Monday, February 22, 2010

Cave markings believed to be first writings: Study

Updated on : Monday, February 22, 2010

PARIS: The markings found in caves in France may have been ancient man’s first attempts to write, a new study has suggested.

Until now, it’s believed that our ancestors underwent a “creative explosion” around 30,000 to 40,000 years ago, when they suddenly began to think abstractly and create rock art.

Writing came much later, with the earliest records of a picot-graphic writing system just 5,000 years ago.

Now, a team at Victoria University has claimed that the lines, dots, zig-zags and semicircles indicate prehistoric men in France, as long ago as 30,000 to 40,000 years ago, may have been trying to communicate through symbols rather than pictures, the New Scientist reported.

For their research, the team, led by Genevieve von Petzinger, compiled a comprehensive database of all recorded cave signs from 146 sites in France, covering 25,000 years of prehistory from 35,000 to 10,000 years ago.

What emerged was startling: 26 signs, all drawn in the same style, appeared again and again at numerous sites. Some of the symbols are pretty basic, like straight lines, circles and triangles, but there were other, more complex symbols repeated as well.

“It was a way of communicating information in a concise way. For example, the mammoth tusks may have simply represented a mammoth, or a mammoth hunt, or something that has nothing to do with a literal interpretation of mammoths.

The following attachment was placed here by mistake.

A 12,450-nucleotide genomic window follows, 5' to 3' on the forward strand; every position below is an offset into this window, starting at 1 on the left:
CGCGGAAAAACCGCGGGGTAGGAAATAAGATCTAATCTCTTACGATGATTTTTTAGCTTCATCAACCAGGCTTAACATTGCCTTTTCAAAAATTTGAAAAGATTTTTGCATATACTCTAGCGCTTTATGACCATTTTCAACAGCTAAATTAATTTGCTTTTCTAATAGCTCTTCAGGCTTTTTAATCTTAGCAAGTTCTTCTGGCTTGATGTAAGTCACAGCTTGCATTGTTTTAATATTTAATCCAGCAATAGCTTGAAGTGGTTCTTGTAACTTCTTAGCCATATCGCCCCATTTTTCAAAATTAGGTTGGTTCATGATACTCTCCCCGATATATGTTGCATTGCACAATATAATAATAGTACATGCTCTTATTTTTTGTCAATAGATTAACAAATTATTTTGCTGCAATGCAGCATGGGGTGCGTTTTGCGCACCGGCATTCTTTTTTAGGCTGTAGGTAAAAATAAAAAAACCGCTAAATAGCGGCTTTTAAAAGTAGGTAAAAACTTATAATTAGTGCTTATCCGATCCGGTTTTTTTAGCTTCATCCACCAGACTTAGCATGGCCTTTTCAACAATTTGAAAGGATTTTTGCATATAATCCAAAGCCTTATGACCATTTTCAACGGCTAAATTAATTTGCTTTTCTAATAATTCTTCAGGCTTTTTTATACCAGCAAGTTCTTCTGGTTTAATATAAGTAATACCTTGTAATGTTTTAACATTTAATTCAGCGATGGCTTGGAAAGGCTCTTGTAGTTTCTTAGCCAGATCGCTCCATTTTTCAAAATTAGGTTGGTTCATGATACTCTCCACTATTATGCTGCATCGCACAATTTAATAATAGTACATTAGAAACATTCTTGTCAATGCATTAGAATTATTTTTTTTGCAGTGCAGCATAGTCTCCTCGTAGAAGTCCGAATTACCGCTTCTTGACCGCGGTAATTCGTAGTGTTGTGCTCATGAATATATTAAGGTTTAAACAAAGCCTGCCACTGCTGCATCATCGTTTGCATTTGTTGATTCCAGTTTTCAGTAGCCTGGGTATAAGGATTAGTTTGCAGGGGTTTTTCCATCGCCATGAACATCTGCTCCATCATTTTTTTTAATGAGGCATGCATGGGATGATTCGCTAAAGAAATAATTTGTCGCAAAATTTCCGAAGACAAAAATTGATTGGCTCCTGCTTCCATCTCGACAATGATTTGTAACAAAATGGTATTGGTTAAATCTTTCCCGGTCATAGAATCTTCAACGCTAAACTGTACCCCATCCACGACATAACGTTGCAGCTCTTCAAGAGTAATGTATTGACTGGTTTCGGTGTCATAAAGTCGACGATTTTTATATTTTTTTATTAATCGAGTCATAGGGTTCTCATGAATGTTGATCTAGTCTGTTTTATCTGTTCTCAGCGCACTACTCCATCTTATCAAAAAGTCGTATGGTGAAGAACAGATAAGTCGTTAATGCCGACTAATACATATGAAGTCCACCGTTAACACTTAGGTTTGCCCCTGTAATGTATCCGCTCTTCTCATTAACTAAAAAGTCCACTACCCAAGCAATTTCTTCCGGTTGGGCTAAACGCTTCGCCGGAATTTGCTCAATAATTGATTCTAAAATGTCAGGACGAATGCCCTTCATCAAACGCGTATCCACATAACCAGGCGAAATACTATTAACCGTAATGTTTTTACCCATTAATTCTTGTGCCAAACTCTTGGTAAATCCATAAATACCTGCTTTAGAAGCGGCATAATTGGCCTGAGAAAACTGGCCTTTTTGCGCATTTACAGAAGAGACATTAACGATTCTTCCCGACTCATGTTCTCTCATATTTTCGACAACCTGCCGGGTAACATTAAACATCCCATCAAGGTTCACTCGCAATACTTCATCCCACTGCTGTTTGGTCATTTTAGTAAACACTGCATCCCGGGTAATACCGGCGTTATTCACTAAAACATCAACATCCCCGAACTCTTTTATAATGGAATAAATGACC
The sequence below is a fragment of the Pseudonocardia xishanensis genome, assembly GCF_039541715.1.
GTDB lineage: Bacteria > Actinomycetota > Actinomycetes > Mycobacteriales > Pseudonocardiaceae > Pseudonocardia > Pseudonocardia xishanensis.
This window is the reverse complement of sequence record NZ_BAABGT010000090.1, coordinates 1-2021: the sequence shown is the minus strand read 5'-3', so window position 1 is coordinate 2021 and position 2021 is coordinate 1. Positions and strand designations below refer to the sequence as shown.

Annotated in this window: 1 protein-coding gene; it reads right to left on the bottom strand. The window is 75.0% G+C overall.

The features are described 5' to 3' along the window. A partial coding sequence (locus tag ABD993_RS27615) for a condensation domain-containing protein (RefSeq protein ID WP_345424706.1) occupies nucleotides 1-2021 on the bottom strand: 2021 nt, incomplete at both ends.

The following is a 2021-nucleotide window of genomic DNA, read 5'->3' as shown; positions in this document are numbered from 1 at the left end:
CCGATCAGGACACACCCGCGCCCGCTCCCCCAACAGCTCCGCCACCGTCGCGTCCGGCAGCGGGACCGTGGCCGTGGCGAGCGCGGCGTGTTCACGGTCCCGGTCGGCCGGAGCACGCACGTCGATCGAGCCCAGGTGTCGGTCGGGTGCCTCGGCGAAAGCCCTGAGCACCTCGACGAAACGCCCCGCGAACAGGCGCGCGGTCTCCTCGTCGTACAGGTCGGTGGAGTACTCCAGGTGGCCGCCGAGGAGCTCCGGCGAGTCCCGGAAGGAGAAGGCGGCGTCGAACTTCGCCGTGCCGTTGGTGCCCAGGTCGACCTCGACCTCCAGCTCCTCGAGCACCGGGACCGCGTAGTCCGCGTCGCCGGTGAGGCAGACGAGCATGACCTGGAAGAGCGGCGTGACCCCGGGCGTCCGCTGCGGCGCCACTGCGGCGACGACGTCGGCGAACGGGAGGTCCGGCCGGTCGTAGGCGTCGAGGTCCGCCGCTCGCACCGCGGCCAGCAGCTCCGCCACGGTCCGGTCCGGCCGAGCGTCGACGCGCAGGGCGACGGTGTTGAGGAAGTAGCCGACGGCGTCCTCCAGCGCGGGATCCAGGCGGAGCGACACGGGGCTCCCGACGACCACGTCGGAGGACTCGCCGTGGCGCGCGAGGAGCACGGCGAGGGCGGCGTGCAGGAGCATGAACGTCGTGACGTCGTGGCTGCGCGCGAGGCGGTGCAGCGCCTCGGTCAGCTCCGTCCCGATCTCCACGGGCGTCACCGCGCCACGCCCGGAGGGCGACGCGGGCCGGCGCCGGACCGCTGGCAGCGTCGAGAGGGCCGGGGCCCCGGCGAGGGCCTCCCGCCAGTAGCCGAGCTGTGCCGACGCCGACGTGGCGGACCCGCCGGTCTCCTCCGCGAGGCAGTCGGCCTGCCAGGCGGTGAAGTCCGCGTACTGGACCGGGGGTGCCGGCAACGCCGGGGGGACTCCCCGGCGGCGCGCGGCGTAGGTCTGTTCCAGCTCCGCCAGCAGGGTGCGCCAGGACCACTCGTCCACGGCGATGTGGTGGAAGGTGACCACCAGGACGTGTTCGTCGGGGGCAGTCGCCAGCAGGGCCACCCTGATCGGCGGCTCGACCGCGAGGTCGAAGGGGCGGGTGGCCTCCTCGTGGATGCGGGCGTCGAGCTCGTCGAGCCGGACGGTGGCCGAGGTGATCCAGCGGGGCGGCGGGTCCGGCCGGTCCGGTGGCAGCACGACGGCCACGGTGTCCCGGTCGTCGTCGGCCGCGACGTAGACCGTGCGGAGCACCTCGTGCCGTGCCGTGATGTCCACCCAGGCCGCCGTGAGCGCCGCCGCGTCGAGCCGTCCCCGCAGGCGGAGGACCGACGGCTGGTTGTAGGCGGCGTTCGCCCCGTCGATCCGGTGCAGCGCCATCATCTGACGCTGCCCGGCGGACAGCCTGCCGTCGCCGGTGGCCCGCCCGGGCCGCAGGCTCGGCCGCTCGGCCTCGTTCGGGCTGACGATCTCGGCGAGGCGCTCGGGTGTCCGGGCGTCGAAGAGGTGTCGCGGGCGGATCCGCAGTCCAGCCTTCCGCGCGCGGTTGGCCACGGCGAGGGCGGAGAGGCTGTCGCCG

“Other common forms of synecdoche include two concentric circles or triangles (used as eyes in horse and bison paintings), ibex horns and the hump of a mammoth. The claviform figure — which looks somewhat like a numeral 1 — may even be a stylised form of the female figure,” said team member April Nowell.

At one site, Les Trois Freres in the French Pyrenees, there were four different pairings of signs. This sort of grouping is typically seen in pictographic languages and led the researchers to believe the prehistoric Europeans had adopted a similar system.

“The consistency of the pairings indicate that they could really have had a meaning. We are perhaps seeing the first glimpses of a rudimentary language system,” Mr. Nowell said.

Suspecting they were on the verge of a significant discovery, the pair moved on to track where and when the symbols emerged. The line was the most popular symbol — at 70 per cent of the sites and occurring across all time periods from 30,000 to 10,000 years ago.

The next most common were the open angle symbol and dots — both featuring at 42 per cent of sites. The majority of the rest were seen in around a fifth of the French caves.

Most signs seem to have appeared in the Rhone Valley and Lot regions in the south before spreading around the country. None ever emerged in northern France because through large tranches of this time, it was covered in ice.

Intriguingly, more than three-quarters of the symbols were at the very earliest sites which include those over 30,000 years ago.

“I was really surprised to discover this. This incredible diversity and continuity of use suggests that the symbolic revolution may have occurred before the arrival of the first modern humans in Europe,” Mr. Petzinger said.

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